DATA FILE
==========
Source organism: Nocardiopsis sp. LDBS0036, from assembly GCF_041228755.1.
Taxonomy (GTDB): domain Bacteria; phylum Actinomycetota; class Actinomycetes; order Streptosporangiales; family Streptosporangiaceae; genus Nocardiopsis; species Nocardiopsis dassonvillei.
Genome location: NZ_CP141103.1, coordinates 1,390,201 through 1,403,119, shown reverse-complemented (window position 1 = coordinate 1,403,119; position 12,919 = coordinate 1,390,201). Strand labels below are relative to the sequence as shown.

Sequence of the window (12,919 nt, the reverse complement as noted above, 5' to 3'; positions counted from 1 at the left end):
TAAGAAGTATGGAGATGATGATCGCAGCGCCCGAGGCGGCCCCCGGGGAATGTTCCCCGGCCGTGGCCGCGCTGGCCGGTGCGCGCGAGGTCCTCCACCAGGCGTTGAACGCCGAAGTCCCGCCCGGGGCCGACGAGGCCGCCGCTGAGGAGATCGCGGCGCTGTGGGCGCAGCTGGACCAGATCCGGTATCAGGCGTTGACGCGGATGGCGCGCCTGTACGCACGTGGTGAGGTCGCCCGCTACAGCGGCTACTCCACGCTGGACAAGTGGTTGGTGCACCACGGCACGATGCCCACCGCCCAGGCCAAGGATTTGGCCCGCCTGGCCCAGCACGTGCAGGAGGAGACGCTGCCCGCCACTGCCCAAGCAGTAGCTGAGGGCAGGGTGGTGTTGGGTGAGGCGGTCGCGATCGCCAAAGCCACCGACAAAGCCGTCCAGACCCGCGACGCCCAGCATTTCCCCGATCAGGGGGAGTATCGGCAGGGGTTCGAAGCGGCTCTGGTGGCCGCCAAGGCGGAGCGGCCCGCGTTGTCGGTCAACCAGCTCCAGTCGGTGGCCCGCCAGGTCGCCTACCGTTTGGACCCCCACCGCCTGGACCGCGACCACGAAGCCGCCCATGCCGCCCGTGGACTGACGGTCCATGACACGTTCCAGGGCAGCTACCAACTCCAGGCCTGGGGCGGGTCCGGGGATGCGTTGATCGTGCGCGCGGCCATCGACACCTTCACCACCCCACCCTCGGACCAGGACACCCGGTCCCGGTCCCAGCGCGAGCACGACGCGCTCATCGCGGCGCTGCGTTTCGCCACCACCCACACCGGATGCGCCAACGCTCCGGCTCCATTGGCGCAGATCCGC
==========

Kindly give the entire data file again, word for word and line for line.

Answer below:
Source organism: Nocardiopsis sp. LDBS0036, from assembly GCF_041228755.1.
Taxonomy (GTDB): domain Bacteria; phylum Actinomycetota; class Actinomycetes; order Streptosporangiales; family Streptosporangiaceae; genus Nocardiopsis; species Nocardiopsis dassonvillei.
Genome location: NZ_CP141103.1, coordinates 1,390,201 through 1,403,119, shown reverse-complemented (window position 1 = coordinate 1,403,119; position 12,919 = coordinate 1,390,201). Strand labels below are relative to the sequence as shown.

Sequence of the window (12,919 nt, the reverse complement as noted above, 5' to 3'; positions counted from 1 at the left end):
TAAGAAGTATGGAGATGATGATCGCAGCGCCCGAGGCGGCCCCCGGGGAATGTTCCCCGGCCGTGGCCGCGCTGGCCGGTGCGCGCGAGGTCCTCCACCAGGCGTTGAACGCCGAAGTCCCGCCCGGGGCCGACGAGGCCGCCGCTGAGGAGATCGCGGCGCTGTGGGCGCAGCTGGACCAGATCCGGTATCAGGCGTTGACGCGGATGGCGCGCCTGTACGCACGTGGTGAGGTCGCCCGCTACAGCGGCTACTCCACGCTGGACAAGTGGTTGGTGCACCACGGCACGATGCCCACCGCCCAGGCCAAGGATTTGGCCCGCCTGGCCCAGCACGTGCAGGAGGAGACGCTGCCCGCCACTGCCCAAGCAGTAGCTGAGGGCAGGGTGGTGTTGGGTGAGGCGGTCGCGATCGCCAAAGCCACCGACAAAGCCGTCCAGACCCGCGACGCCCAGCATTTCCCCGATCAGGGGGAGTATCGGCAGGGGTTCGAAGCGGCTCTGGTGGCCGCCAAGGCGGAGCGGCCCGCGTTGTCGGTCAACCAGCTCCAGTCGGTGGCCCGCCAGGTCGCCTACCGTTTGGACCCCCACCGCCTGGACCGCGACCACGAAGCCGCCCATGCCGCCCGTGGACTGACGGTCCATGACACGTTCCAGGGCAGCTACCAACTCCAGGCCTGGGGCGGGTCCGGGGATGCGTTGATCGTGCGCGCGGCCATCGACACCTTCACCACCCCACCCTCGGACCAGGACACCCGGTCCCGGTCCCAGCGCGAGCACGACGCGCTCATCGCGGCGCTGCGTTTCGCCACCACCCACACCGGATGCGCCAACGCTCCGGCTCCATTGGCGCAGATCCGC